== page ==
I didn’t remove small sections from the hive. Each piece I cut was large enough to go into 2 frames when halved

Speaking of square combs, I’ve filled up my transfer hive with 10 deep frames of brood combs. Now I’m working on a 5-frame nuc

As I moved up the hive, I noticed dry combs and bees extending further up the wall and some combs going behind me into the deck

I had to remove the bottom of the deck…

to remove those combs

Instead of continuing the removal process working upwards, I started working from the deck down. I had not seen the queen and I didn’t want her hiding where I couldn’t see her

Most of the deck combs were dry. The ones closest to the wall were filled with honey

Working downward on the last comb in this section, I felt confident that the queen was still down here. Tell tale signs and movements from the bees gave me that confidence

I wasn’t disappointed. She was a very dark breed of bee, almost too hard to see on all the dark wood

In the shade and over my transfer hive, I moved the queen into a candied queen cage

The queen and one worker. I added 3 more attendants to the cage and placed it in my pocket for safekeeping

Moving the ladder to the outside, I started exposing the rest of the hive

That is not a look of defeat, but the focused look of a man removing more clapboard. So much for the 8 foot hive

All three sections had more dry combs, but they had all been for honey at one time

Two colonies, two queens, twelve frames of brood, three stings, and a Chick-fil-A sandwich from the youngest Parker (the last to arrive for the show). It was a great day. Done Y’all!

David told Bored Panda that the first thing he does while on the job is to identify if he is, in fact, dealing with honey bees. “You’d be surprised how many people don’t know the difference between bees and wasps or yellow jackets,” he pointed out.

“I then locate the hive using forward-looking infrared. Step by step, the area of the home is opened, and all combs removed. Brood combs are rubber-banded into hive frames and honey goes into a bucket (as long as the bees have never been sprayed),” The Bartlett Bee Whisperer walked us through his job.

He joked that the odds are that the bees have never been sprayed if the homeowner is willing to eat a piece of honeycomb with him.“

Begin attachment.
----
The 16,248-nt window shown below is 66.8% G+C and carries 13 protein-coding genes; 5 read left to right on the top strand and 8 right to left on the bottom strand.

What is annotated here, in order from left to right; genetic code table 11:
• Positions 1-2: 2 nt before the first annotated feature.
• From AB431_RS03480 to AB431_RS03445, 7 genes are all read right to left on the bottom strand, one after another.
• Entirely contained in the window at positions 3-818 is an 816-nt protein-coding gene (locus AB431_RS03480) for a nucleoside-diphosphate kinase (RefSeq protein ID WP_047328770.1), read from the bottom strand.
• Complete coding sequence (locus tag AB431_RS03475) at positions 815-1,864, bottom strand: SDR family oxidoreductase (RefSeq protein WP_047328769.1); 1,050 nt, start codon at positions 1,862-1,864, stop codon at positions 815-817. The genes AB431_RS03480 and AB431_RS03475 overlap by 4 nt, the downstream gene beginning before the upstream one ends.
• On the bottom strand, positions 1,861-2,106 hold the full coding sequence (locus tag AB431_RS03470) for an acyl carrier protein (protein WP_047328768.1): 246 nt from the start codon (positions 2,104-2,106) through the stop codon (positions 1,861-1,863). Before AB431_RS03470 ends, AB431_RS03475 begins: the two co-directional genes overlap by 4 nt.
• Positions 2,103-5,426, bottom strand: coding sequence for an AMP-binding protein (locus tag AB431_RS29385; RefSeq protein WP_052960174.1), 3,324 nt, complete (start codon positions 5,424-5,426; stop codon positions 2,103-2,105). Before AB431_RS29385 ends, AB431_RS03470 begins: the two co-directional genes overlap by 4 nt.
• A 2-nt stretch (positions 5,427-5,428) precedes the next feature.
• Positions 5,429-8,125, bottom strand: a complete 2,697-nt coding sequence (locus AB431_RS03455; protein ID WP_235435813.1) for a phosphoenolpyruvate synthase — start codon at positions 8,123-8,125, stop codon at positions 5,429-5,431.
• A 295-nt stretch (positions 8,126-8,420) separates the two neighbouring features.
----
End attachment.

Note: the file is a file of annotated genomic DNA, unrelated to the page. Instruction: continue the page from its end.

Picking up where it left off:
“The bees who do not follow the combs into the new hive box are vacuumed into a two-stage vacuum. They are added back to the new hive once they are set up in their new yard,” David explained what happens to all the other bees scattered around the property.

“No one is aware of the size of their honey beehive,” The Bee Whisperer told us that people are shocked by how big the hives are. “They are all surprised because they are expecting something the size of a wasp nest or hornet’s nest. The infrared gives them the first clue, but that’s only the brood combs of the hive. The babies are incubated at 94.5 degrees Fahrenheit [34.7 degrees Celsius]. Any honeycombs in the hive are cooler and usually don’t show on the IR.”

David has been rescuing and relocating bees for over 10 years now. He began documenting his job in social media posts after he was wowed by one beehive and wanted to share his experience: he had to remove an entire section of a wall brick by brick to get to the comb.

Here’s how people reacted to The Bee Whisperer’s story

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Follow Bored Panda on Google News!188 FollowJonas GrinevičiusWriter, BoredPanda staff

Jonas is a Bored Panda writer who previously worked as a world news journalist elsewhere. After getting his bachelor’s degree in Politics and International Relations at the University of Manchester, he returned home and graduated from Vilnius University with a master’s degree in Comparative Politics. Jonas enjoys writing articles ranging from serious topics like politics and social issues to more lighthearted things like art, pop culture, and nature. In his spare time, Jonas writes books and short stories and likes to draw lighthearted illustrations…